Much of the recent media coverage of the Pentagon’s UFO investigation has focused on showing the three now-famous ‘leaked’ videos, generally known by the titles ‘GOFAST’, ‘GIMBAL’, and ‘FLIR’. What has often been overlooked, however, is the human element: while the three grainy pieces of footage show little to excite the imagination, and could ostensibly be doctored or misinterpreted, the FLIR video is accompanied by testimony from military pilots who viewed an unidentified flying object with their own eyes – now known colloquially as the ‘Tic-Tac UFO’, on account of its shape and colour – and were at a loss to explain it (and remain that way 16 years later).
Since the NYT story that broke the story about the ‘Nimitz encounter’, the human face of the Tic-Tac UFO story has been Commander David Fravor (and even before that – as we noted at the time, his story had earlier been posted on a blog by a friend). Along with major media, Fravor has given extended interviews with Joe Rogan and Lex Fridman. But in May 2021 Lt. Cmdr. Alex Dietrich, his ‘wingman’ during the training sortee, also came forward for a feature on 60 Minutes about the encounter.
The testimony of both Fravor and Dietrich, in my opinion, makes this case so much more compelling. They are both highly-trained individuals, with very grounded, rational thought processes – without a hint of hype or fraud about them – who still can’t figure out what they witnessed on November 14, 2004.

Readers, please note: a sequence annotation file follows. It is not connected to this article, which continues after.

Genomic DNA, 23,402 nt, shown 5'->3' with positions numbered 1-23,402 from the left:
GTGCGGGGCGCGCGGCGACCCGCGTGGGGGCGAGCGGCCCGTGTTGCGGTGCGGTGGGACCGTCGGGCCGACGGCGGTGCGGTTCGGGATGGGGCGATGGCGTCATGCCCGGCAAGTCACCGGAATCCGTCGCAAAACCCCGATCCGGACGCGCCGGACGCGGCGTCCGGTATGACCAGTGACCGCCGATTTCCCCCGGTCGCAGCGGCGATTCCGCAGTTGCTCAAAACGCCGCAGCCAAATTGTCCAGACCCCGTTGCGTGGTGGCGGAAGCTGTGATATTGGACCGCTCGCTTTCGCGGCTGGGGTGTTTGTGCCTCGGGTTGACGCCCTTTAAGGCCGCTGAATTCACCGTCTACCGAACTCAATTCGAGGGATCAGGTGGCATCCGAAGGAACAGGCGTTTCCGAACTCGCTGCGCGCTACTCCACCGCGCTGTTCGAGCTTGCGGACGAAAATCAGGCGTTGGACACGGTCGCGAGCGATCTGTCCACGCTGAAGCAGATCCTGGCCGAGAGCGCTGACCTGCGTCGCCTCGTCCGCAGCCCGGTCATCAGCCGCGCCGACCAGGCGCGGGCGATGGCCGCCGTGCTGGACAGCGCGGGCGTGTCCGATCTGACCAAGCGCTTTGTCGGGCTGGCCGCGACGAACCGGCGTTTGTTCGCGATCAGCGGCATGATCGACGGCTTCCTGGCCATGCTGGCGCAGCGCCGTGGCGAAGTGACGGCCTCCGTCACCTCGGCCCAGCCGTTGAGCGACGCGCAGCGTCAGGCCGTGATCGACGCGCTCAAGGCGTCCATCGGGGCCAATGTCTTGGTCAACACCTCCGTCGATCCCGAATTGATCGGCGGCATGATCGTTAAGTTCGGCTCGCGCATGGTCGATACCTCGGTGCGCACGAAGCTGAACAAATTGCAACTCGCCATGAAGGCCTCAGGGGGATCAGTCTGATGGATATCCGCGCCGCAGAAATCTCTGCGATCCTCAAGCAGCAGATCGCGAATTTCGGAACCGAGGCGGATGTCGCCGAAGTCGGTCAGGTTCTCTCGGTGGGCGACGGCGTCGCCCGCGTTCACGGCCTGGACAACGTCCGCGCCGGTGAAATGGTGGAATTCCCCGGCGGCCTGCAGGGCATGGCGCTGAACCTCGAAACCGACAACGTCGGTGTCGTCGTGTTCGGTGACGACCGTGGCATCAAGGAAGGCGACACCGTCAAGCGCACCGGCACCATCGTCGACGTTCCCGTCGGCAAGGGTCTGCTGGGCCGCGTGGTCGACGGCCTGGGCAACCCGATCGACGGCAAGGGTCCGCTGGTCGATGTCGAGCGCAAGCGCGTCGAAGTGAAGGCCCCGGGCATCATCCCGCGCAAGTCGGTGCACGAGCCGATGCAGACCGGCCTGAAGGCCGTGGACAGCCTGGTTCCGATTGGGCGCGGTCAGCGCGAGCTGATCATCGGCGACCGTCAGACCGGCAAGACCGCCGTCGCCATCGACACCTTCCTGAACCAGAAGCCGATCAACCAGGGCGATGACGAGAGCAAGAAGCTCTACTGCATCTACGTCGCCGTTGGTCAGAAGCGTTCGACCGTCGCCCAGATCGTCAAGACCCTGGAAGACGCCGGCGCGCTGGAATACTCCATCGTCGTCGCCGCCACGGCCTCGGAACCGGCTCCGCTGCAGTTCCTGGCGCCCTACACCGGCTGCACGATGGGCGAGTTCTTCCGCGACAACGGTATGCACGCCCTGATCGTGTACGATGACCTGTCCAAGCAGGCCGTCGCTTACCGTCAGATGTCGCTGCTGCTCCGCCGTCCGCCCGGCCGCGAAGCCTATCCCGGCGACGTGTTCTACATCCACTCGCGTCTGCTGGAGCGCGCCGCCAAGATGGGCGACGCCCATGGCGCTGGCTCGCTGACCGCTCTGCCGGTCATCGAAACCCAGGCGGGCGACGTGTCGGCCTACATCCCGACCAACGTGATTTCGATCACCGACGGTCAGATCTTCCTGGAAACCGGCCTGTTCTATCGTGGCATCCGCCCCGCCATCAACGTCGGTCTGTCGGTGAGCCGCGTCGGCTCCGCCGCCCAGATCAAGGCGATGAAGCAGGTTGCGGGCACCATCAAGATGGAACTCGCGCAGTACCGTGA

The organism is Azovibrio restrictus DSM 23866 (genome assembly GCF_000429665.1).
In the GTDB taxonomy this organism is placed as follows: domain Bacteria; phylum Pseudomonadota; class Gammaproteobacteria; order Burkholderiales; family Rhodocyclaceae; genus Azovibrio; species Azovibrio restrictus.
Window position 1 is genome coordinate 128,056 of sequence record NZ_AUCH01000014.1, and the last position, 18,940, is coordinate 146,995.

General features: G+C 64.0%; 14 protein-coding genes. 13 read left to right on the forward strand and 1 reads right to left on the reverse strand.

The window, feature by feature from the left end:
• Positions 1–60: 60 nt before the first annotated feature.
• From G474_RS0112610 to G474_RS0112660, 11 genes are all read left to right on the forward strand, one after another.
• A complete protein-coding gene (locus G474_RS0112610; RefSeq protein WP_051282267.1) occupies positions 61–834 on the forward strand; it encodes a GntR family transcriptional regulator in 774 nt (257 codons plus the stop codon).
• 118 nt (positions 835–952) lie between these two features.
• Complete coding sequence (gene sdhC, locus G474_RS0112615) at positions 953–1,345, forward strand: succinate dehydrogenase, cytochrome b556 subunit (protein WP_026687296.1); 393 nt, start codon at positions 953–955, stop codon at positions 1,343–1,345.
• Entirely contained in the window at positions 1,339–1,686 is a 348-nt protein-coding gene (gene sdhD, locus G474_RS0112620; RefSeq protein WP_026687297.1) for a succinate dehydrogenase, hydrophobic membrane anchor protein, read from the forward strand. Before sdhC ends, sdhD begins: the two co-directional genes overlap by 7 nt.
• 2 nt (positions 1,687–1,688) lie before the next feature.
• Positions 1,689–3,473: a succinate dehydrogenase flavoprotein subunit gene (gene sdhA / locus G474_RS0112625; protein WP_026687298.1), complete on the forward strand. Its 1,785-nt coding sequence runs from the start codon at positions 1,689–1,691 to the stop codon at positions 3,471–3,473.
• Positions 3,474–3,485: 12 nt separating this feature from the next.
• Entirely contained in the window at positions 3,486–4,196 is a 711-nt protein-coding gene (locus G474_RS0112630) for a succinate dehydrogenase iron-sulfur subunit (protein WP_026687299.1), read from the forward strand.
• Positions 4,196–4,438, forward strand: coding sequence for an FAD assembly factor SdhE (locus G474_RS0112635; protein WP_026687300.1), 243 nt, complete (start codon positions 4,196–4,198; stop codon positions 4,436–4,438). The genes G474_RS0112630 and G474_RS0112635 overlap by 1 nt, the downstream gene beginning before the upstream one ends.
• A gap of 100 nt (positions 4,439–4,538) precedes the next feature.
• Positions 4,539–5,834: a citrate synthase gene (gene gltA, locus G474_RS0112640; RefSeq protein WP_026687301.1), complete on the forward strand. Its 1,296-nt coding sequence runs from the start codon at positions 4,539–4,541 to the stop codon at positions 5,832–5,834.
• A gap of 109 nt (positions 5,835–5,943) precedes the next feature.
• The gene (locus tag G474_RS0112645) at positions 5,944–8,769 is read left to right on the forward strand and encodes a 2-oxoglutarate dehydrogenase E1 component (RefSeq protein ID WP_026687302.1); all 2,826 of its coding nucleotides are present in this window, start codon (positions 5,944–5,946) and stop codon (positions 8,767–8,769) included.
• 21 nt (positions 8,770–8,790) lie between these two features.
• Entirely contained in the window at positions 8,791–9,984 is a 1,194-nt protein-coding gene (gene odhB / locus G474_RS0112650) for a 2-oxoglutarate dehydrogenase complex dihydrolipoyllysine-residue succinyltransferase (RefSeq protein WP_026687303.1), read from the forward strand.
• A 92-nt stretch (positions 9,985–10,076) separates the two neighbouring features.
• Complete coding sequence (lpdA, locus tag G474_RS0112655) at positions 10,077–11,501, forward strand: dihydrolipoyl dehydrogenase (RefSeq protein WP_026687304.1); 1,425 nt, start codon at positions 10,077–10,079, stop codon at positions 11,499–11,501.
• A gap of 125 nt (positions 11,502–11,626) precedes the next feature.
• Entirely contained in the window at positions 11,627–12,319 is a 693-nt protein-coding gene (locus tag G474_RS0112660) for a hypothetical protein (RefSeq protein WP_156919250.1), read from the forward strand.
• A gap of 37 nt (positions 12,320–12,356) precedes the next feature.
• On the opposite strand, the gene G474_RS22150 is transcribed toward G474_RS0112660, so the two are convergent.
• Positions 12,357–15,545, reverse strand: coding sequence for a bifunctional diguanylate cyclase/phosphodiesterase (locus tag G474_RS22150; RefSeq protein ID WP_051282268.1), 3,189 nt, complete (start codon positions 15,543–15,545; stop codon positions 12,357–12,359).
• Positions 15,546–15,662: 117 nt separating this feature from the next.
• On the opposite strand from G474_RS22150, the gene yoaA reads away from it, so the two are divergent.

Given this could be one of the best UFO cases recorded, it’s important that we have as fine-grained and clear a picture of what happened that day as possible. David Fravor has recounted his experience on a number of occasions (eg. with Joe Rogan and Lex Fridman), and there is an ‘Executive Summary‘ (PDF) document that runs through the details of the encounter, but with Dietrich coming forward the opportunity has arisen to compare their accounts – especially as they had different roles during the encounter, with Fravor engaging the UFO, while Dietrich flew ‘high cover’ – to try and enhance what we know, what we don’t know, and what explanations that might leave us with.
Since the 60 Minutes feature, Alex Dietrich has been on Twitter answering questions about the encounter. And one of those asking questions has been Mick West, an online skeptic who has become well-known for his suggested debunkings/explanations for UFO videos and photos. West is somewhat of a hated nemesis for many of the people on ‘UFO Twitter’, but personally I think he’s a valuable voice. Certainly, sometimes he’s blinded by his own biases – just as the jewel that UFO true believers seek for is ‘disclosure’ and the certainty of alien visitation, West’s jewel is a rational explanation for everything, sometimes to the detriment of common sense. But he’s out there asking questions that I myself am thinking when analysing cases, and which aren’t being asked by the true believers, to try and look for explanations (or alternatively, to rule out other possibilities).